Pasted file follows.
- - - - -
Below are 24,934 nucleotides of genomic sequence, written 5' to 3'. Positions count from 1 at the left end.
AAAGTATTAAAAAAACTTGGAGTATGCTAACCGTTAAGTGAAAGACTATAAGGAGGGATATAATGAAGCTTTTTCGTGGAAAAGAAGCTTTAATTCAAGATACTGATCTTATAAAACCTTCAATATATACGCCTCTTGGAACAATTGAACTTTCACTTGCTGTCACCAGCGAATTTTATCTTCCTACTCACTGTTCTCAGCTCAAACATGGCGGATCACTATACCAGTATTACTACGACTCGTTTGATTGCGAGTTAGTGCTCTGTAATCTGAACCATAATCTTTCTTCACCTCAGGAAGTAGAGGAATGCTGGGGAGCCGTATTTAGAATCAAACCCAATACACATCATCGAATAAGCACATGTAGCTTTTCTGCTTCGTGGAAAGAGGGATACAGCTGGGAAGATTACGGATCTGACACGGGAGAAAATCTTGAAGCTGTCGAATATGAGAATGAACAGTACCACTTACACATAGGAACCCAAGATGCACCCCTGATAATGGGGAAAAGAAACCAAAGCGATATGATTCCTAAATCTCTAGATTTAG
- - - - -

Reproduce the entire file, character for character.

Below are 24,934 nucleotides of genomic sequence, written 5' to 3'. Positions count from 1 at the left end.
AAAGTATTAAAAAAACTTGGAGTATGCTAACCGTTAAGTGAAAGACTATAAGGAGGGATATAATGAAGCTTTTTCGTGGAAAAGAAGCTTTAATTCAAGATACTGATCTTATAAAACCTTCAATATATACGCCTCTTGGAACAATTGAACTTTCACTTGCTGTCACCAGCGAATTTTATCTTCCTACTCACTGTTCTCAGCTCAAACATGGCGGATCACTATACCAGTATTACTACGACTCGTTTGATTGCGAGTTAGTGCTCTGTAATCTGAACCATAATCTTTCTTCACCTCAGGAAGTAGAGGAATGCTGGGGAGCCGTATTTAGAATCAAACCCAATACACATCATCGAATAAGCACATGTAGCTTTTCTGCTTCGTGGAAAGAGGGATACAGCTGGGAAGATTACGGATCTGACACGGGAGAAAATCTTGAAGCTGTCGAATATGAGAATGAACAGTACCACTTACACATAGGAACCCAAGATGCACCCCTGATAATGGGGAAAAGAAACCAAAGCGATATGATTCCTAAATCTCTAGATTTAG